Virginia Tech Corporate Research Center – Advancing innovation through collaboration

October 4, 2018

Virginia Tech Corporate Research Center

Advancing innovation through collaboration


Business View Magazine interview representatives of the Virginia Tech Corporate Research Center for our focus on Innovation in Higher Education in America.

Established in 1985 in Blacksburg, Virginia, the 230-acre Virginia Tech Corporate Research Center (VTCRC) boasts more than 33 buildings with over 3,000 employees and is home to more than 180 research, technology, and support companies. VTCRC is a for-profit, wholly-owned, private subsidiary of the Virginia Tech Foundation, which strives to develop a growing, prestigious research park for high technology companies and, in collaboration with the university, advance the research, educational, and technology transfer missions of Virginia Tech.

Business View Magazine recently delved into the visionary operations and goals of the Virginia Tech Corporate Research Center with an interview panel featuring: Dr. Joe Meredith, President & CEO of VTCRC; Dr. John Dooley, CEO Virginia Tech Foundation; Dawn Myers, COO of VTCRC; and Carol Stewart, CEO of Association of University Research Parks (AURP). The following is an edited transcript of that interview.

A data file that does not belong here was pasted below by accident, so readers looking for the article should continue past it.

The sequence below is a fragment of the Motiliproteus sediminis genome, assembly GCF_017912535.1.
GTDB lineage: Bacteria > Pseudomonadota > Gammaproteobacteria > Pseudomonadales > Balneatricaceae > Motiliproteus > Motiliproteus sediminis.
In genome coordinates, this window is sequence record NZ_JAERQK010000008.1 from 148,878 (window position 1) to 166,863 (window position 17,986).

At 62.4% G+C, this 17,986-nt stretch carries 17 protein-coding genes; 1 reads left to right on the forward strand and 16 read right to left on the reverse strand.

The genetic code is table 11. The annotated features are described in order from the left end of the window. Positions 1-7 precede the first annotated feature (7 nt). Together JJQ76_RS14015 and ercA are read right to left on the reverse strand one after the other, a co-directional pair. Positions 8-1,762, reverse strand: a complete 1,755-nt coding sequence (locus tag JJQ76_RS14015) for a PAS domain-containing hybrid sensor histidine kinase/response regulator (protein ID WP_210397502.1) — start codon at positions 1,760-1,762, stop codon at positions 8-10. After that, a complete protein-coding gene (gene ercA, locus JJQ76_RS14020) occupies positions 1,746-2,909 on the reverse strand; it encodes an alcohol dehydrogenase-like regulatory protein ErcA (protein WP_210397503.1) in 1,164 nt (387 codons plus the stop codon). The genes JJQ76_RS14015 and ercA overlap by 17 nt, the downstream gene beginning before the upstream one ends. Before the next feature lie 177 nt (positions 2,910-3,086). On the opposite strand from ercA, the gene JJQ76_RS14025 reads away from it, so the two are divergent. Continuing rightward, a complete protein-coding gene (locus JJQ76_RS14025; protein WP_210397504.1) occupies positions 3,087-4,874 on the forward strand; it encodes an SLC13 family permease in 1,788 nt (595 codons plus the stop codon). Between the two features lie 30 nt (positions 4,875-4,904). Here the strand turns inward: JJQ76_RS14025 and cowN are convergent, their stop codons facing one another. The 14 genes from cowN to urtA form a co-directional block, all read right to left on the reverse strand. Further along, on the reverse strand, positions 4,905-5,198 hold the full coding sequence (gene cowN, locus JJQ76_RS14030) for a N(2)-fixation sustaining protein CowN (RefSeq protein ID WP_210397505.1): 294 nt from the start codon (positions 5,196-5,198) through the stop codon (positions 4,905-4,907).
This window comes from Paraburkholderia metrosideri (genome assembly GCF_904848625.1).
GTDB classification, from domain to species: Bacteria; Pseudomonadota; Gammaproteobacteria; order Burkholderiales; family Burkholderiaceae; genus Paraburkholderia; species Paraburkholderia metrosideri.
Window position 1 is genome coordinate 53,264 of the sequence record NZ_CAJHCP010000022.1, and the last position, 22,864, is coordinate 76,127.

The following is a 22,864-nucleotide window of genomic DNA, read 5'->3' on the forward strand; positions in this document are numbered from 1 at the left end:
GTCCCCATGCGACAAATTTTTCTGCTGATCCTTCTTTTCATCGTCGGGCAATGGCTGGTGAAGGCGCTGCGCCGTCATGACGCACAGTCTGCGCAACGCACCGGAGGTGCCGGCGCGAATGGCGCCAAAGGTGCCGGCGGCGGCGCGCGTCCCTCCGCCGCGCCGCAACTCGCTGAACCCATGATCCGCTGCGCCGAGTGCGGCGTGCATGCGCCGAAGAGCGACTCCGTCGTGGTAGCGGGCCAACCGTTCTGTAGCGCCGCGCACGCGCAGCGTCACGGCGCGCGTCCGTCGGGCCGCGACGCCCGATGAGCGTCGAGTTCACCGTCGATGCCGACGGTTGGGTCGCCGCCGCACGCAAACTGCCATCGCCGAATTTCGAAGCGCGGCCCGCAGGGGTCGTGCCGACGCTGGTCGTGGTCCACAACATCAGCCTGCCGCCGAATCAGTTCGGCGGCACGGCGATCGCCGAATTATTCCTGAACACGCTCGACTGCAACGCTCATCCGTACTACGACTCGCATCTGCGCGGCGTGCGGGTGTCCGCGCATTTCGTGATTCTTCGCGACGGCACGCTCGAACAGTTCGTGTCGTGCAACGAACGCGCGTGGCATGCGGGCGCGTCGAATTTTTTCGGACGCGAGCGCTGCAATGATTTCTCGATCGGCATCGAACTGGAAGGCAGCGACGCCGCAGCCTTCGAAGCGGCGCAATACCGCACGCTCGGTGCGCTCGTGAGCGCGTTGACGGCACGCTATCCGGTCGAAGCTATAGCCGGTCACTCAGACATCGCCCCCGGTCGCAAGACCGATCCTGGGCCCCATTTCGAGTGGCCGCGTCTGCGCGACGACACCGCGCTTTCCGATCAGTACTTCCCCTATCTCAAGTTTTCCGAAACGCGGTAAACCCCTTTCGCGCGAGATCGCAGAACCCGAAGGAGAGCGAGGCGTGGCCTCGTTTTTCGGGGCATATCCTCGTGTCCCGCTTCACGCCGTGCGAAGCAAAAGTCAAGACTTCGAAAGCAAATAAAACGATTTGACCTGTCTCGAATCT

BVM: Let’s begin with an overview of the Virginia Tech Corporate Research Center. How/when did it get started, and what was the objective with the build?

Dr. Meredith: In the early 1980s, the State of Virginia came to Virginia Tech and asked what kind of programs we had to help manufacturing and service businesses in the state. They acknowledged that we had done a fantastic land grant job with agriculture, but they were concerned about the emerging new economy in manufacturing. The university formed a committee to study that issue and recommended the formation of two companies: Virginia Tech Intellectual Properties, to manage all the intellectual property coming from university research; and a Corporate Research Center to build relationships between research from companies in the Research Park to the university, and opportunities for students and faculty to support companies in the private sector. Around 1988, the first couple of buildings were constructed and we never looked back.”

Dr. Dooley: “The Foundation took the lead with the development of the Corporate Research Center and we’re very proud to be associated with them over this period of time. I believe the original vision was for the VTCRC to be a real estate enterprise, but we’ve discovered that the secret sauce was for it to be a business/technology services endeavor. Dr. Meredith and his staff do an excellent job of bringing in added value in business programs and development to the tenants that are here. That is the key characteristic of this enterprise.”